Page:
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Using DeMorgan's Theorem to Simplify Logic

concept
So far we have a good handful of techniques for simplifying logic expressions but right now we're going to have a hard time trying to simplify something like $$\not{\not{A + BC} + \not{A\not{B}}}$$ But in this topic we're going to learn DeMorgan's Theorem which will let us simplify that monster into the very simple $$A\not{B}$$. Which is way simpler.
fact
DeMorgan's Theorem has two equations to it: $$\not{A+B} = \not{A}\not{B}$$ $$\not{AB} = \not{A}+\not{B}$$
The way we think about this is when there's a bar over either a sum or a times we break the bar, change the operation (sum becomes times, times becomes sum) and then we put a bar over each term
example

Simplify $$\not{\not{AB} + \not{C}}$$

We have a bar over a sum of two terms so we break it, change the sum to a product, and write each term with an additional line over them. $$\not{\not{AB}}\not{\not{C}}$$ Now we know that $$\not{\not{X}} = X$$ so: $$\not{\not{AB} + \not{C}} = ABC$$
If an expression has several bars always remember to only work with one at a time, students trying to skip some working and jump through several steps is a huge source of mistakes.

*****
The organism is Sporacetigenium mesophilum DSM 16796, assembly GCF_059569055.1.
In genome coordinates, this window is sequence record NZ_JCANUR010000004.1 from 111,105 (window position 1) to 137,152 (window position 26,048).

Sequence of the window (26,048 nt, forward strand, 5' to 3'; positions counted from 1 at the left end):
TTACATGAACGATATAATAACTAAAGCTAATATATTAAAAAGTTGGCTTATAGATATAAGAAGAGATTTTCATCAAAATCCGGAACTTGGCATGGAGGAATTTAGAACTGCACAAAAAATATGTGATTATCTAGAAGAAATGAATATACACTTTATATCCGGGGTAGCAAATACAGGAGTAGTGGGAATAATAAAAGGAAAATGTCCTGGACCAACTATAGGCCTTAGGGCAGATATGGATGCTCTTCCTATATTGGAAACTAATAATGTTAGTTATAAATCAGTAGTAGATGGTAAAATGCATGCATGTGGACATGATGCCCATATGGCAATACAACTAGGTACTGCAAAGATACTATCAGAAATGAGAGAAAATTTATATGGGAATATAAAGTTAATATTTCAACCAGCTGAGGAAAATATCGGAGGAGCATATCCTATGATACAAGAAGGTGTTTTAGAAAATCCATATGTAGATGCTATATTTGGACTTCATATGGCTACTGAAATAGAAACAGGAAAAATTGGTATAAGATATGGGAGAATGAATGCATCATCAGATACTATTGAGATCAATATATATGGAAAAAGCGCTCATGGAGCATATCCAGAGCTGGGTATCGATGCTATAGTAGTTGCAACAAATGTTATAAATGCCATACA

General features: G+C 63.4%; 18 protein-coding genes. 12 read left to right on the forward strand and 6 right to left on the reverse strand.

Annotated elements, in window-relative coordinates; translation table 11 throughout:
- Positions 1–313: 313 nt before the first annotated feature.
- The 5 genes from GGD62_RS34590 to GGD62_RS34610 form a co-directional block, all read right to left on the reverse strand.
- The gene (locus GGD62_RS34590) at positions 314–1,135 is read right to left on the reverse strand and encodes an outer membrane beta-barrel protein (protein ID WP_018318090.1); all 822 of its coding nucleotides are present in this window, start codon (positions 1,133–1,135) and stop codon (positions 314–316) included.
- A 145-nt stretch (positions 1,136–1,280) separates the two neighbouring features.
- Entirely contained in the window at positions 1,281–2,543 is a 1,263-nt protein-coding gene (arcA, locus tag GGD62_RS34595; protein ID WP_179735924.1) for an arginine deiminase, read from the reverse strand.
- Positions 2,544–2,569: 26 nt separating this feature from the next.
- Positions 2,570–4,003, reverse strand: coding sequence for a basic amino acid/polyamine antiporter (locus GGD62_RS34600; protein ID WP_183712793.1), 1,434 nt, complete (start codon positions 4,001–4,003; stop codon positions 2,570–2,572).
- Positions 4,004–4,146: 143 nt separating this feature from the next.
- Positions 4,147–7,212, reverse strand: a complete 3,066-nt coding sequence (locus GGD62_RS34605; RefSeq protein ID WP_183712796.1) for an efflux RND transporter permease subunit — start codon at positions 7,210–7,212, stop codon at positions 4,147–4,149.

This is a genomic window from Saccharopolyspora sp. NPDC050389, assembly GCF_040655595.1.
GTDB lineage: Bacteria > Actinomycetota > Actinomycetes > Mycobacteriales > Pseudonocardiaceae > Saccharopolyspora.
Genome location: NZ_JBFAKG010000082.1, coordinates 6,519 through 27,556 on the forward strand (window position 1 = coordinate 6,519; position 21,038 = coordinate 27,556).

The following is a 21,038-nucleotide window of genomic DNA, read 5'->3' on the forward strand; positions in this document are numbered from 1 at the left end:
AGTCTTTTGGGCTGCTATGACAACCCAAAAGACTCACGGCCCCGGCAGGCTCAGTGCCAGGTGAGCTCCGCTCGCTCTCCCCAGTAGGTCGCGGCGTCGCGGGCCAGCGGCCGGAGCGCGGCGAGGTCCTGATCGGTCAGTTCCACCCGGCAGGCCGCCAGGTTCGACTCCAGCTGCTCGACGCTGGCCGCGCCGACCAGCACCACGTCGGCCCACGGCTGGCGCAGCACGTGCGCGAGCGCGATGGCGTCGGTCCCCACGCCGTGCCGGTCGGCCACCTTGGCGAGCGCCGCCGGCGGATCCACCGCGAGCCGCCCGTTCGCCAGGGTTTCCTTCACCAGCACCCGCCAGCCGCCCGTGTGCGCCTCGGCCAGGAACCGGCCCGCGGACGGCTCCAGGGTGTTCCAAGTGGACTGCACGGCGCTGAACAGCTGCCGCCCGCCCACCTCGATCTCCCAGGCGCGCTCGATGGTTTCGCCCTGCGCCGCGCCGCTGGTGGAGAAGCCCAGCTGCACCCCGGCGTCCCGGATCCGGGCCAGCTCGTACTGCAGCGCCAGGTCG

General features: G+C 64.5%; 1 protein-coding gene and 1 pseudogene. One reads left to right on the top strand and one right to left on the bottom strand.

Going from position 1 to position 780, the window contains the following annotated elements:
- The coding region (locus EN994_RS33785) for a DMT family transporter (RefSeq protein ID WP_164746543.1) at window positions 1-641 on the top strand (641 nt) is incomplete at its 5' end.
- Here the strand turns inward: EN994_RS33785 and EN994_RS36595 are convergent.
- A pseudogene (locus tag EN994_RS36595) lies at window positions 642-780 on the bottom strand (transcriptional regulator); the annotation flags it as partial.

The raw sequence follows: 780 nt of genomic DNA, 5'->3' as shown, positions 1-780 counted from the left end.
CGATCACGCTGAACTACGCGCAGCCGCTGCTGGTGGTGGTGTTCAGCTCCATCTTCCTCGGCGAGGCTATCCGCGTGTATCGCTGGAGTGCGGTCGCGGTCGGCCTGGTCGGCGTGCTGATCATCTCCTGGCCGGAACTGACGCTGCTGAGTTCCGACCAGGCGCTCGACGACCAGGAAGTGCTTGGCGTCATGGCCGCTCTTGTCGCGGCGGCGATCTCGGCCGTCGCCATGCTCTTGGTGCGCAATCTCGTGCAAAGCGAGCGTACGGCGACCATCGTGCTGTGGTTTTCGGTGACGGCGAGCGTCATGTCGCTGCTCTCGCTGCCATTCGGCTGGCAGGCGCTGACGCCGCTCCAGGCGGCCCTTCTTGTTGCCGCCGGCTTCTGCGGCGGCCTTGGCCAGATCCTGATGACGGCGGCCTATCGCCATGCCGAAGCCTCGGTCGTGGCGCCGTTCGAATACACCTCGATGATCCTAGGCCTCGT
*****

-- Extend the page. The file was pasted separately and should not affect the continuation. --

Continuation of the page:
example

Simplify $$\not{\not{A+BC}+\not{A\not{B}}}$$

Break the top bar first. $$\not{\not{(A + BC)}}\not{\not{A\not{B}}}$$ Simplify those double bars. $$(A+BC)(A\not{B})$$ Expand out the multiplication using the distributive property. $$AA\not{B}+BCA\not{B}$$ Now $$AA = A$$ in the first term and we know that a term that contains $$B$$ and $$\not{B}$$ must be 0 so we see our expression simplifies to: $$A\not{B}$$
fact
When applying DeMorgan's Theorem to three or more terms at a time simply do to each term what you would normally do when there are two terms
example

Simplify $$\not{ABC}$$

So since $$\not{AB} = \not{A}+\not{B}$$ we'll extend that to three terms to get: $$\not{ABC} = \not{A} + \not{B} + \not{C}$$
practice problems